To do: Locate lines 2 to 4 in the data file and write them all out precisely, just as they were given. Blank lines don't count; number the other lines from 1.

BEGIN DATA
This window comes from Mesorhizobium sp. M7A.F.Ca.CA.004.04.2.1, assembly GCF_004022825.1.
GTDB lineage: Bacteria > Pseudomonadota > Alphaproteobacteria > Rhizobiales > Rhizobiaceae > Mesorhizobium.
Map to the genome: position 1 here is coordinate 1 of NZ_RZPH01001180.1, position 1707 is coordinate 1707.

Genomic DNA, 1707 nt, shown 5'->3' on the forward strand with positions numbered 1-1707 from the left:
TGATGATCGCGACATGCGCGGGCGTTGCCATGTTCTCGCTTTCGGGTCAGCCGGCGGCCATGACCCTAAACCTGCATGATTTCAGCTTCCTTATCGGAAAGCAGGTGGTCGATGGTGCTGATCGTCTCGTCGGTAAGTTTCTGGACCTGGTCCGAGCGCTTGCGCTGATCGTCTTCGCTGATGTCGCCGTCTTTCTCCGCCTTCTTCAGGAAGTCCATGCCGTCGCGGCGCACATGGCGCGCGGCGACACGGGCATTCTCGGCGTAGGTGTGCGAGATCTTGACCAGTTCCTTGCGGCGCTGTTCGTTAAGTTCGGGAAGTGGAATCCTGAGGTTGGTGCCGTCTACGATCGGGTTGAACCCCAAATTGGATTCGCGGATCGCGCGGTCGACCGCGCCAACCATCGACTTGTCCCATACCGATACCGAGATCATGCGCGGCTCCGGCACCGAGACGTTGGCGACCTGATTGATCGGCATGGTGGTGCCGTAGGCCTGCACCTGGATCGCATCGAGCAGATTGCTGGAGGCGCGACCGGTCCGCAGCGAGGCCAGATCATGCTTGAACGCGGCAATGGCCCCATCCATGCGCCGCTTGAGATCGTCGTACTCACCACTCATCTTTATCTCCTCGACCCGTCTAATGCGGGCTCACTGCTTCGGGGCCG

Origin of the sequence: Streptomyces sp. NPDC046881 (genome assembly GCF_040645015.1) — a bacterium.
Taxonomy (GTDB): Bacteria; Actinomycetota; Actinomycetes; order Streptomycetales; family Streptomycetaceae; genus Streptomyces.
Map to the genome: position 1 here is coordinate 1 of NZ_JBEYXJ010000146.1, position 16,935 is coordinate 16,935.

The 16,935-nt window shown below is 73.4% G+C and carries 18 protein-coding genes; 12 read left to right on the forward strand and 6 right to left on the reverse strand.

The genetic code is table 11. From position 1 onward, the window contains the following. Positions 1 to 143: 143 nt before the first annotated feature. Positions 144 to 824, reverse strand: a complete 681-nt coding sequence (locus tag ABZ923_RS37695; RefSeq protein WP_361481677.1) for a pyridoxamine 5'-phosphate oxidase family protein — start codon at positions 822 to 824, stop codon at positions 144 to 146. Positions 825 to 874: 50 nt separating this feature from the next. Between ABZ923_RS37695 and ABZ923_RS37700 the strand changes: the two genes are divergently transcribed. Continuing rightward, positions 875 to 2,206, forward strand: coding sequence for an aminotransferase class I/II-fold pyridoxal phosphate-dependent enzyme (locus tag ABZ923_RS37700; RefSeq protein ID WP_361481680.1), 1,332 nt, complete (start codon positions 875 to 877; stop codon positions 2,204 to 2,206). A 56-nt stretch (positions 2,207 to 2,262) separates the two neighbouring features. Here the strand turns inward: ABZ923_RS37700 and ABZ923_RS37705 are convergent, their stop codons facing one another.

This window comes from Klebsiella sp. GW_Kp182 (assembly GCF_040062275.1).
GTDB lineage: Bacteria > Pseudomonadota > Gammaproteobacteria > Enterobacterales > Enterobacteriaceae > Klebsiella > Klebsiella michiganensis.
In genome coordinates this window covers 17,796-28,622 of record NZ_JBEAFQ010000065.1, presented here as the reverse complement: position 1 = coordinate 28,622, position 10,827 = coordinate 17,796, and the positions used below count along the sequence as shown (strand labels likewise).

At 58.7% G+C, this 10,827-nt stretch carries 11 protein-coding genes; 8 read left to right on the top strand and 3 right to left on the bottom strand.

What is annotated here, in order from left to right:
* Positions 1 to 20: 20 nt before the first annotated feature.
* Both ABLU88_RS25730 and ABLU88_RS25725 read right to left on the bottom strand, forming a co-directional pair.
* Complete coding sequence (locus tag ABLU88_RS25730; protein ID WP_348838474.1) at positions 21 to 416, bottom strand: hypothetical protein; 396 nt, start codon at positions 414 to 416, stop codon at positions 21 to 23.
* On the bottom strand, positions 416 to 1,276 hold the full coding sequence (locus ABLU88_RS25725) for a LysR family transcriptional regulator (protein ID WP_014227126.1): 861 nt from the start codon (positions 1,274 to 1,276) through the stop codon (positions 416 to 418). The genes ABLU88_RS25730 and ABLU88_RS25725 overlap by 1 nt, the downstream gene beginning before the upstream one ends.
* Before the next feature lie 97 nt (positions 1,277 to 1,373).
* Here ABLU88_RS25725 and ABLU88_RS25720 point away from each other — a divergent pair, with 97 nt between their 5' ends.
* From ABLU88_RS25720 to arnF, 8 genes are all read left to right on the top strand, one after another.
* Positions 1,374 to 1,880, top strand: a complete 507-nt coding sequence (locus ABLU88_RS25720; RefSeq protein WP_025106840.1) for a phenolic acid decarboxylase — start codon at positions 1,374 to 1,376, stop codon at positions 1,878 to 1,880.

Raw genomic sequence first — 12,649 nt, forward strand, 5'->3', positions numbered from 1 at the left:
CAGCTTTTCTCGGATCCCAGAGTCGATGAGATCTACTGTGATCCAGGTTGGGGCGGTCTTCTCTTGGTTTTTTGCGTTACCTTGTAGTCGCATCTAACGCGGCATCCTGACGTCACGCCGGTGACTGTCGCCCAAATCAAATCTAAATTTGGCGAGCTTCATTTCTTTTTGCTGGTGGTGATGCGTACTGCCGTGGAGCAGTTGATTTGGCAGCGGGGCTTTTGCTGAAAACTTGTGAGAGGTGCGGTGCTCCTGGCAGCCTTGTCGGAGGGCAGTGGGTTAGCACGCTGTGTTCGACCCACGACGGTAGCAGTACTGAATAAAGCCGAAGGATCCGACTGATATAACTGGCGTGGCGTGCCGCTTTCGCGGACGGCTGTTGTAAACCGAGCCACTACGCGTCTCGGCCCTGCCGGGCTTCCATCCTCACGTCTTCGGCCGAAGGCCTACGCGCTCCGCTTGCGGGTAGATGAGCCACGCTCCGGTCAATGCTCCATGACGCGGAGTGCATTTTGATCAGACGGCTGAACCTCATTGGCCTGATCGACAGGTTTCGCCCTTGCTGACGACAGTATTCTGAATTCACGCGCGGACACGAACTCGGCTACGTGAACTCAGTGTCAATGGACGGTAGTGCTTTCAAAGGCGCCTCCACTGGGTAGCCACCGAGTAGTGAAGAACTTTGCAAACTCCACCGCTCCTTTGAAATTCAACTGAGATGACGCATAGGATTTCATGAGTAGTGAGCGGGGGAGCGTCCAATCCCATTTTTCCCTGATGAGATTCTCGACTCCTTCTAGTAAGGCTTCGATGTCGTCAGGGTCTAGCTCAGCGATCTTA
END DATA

GTDB lineage: Bacteria > Pseudomonadota > Alphaproteobacteria > Rhizobiales > Rhizobiaceae > Mesorhizobium.
Map to the genome: position 1 here is coordinate 1 of NZ_RZPH01001180.1, position 1707 is coordinate 1707.

Genomic DNA, 1707 nt, shown 5'->3' on the forward strand with positions numbered 1-1707 from the left: